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Office of the Press Secretary

For Immediate Release November 22, 2000
                           PRESS BRIEFING BY
                             JAKE SIEWERT

                The James S. Brady Press Briefing Room

11:25 A.M. EST

MR. SIEWERT: Quick announcements, and then we'll go -- we'll try to make this quick, so everyone can go home and enjoy the holiday.

The President will be sending a delegation to the inauguration of Vincente Fox in Mexico, headed by Secretary of State Madeleine Albright and including Senior White House Representative Maria Echaveste, the Deputy Chief of Staff. He will not, himself, be attending that, although be sending the highest level delegation possible.

And the President this morning signed the District of Columbia appropriations bill for fiscal year 2001. He was pleased that we were able to work out a good-faith compromise on this, under the leadership of Representative Eleanor Holmes Norton. That bill will provide roughly $446 million in federal funds that are central for District courts, correction facilities and the rest. It also provides $17 million to fully fund the D.C. College Access Act. That's something the President has championed that provides tuition assistance for District residents, a bill that the President signed into law last year. It also fully funds the New York Avenue Metro Station, and provides a strong start for brownfields work in Anacostia, and economic development there.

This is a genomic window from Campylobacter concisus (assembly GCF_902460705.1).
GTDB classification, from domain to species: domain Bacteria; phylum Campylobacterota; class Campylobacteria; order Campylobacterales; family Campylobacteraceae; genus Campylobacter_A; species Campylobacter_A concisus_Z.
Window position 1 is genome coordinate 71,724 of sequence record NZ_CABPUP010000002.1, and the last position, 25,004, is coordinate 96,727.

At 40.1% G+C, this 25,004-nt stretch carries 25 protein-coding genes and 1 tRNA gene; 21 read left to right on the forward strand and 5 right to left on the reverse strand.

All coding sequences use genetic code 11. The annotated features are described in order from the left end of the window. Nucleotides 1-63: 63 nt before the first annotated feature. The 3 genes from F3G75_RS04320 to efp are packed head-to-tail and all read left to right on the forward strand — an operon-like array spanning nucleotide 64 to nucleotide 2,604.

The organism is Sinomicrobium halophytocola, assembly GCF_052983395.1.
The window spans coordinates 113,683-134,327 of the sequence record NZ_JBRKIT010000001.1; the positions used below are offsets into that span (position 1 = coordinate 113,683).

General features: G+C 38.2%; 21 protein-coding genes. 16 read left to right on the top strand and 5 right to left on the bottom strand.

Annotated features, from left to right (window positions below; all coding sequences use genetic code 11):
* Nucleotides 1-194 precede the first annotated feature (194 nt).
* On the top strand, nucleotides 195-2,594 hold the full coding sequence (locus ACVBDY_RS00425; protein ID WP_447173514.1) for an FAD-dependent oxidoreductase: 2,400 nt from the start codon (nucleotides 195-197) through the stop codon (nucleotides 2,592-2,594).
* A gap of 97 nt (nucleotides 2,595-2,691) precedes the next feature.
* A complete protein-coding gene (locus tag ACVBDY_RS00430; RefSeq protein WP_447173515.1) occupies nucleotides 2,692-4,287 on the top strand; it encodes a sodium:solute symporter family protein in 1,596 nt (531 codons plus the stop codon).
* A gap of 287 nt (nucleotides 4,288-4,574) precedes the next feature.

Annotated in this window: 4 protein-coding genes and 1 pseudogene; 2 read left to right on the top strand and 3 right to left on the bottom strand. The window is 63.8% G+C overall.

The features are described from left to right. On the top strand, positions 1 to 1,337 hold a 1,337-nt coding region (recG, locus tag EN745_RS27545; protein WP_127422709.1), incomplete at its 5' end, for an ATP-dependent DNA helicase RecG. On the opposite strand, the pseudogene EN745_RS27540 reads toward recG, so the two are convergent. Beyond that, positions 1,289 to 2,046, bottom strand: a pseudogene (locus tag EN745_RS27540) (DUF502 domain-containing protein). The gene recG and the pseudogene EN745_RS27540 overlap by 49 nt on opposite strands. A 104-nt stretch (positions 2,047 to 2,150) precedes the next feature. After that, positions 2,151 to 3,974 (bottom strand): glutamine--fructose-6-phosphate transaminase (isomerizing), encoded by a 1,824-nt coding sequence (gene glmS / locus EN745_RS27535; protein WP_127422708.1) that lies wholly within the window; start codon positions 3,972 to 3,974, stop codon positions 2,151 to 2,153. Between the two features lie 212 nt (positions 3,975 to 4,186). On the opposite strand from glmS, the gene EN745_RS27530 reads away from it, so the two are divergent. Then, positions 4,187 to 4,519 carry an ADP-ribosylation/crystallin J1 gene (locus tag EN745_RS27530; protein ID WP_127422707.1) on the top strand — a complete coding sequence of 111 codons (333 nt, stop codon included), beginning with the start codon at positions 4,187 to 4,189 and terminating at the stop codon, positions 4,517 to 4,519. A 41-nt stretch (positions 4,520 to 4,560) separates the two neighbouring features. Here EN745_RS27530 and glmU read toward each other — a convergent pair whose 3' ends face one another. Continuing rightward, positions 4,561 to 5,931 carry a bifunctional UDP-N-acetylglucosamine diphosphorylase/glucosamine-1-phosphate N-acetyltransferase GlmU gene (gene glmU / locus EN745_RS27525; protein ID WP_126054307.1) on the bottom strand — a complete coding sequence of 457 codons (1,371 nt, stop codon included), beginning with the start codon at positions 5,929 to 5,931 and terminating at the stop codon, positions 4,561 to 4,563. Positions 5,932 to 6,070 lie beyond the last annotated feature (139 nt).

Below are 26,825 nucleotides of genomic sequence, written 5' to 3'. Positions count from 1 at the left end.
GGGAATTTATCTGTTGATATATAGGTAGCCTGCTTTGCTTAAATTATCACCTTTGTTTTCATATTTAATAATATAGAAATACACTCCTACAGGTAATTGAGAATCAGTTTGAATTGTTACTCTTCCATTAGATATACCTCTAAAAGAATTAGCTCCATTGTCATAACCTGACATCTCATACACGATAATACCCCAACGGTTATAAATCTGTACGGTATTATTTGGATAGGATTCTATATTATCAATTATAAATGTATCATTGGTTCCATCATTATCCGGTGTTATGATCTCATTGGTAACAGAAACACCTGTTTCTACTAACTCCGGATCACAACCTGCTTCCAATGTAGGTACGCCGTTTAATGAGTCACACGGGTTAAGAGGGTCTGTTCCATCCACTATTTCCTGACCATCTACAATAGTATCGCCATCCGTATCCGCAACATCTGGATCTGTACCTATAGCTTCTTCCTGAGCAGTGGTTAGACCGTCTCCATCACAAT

The entire bill builds on the economic development program that the President has championed in the District, which includes the tax legislation he signed in 1997 that provides tax relief for D.C. residents and businesses, and some projects that were also provided for last year to revitalize the Nation's Capital.

There were some riders in the bill that we didn't like, as there have been other years. But in general, this was a bill that needed to be signed and does a lot of good for the District.

And that is all I have. He is signing about 2 dozen other bills. If you need details on those, check with Nanda or Sarah. Most of them are relatively small measures, although there is one that he is having a ceremony on now, called the Health Care Fairness Act, a small private ceremony.

Q Jake, what does the President think of Secretary Baker's statements last night that no one should be surprised if the Florida legislature involves itself in this election and seeks to turn back the decision that the Supreme Court of Florida made?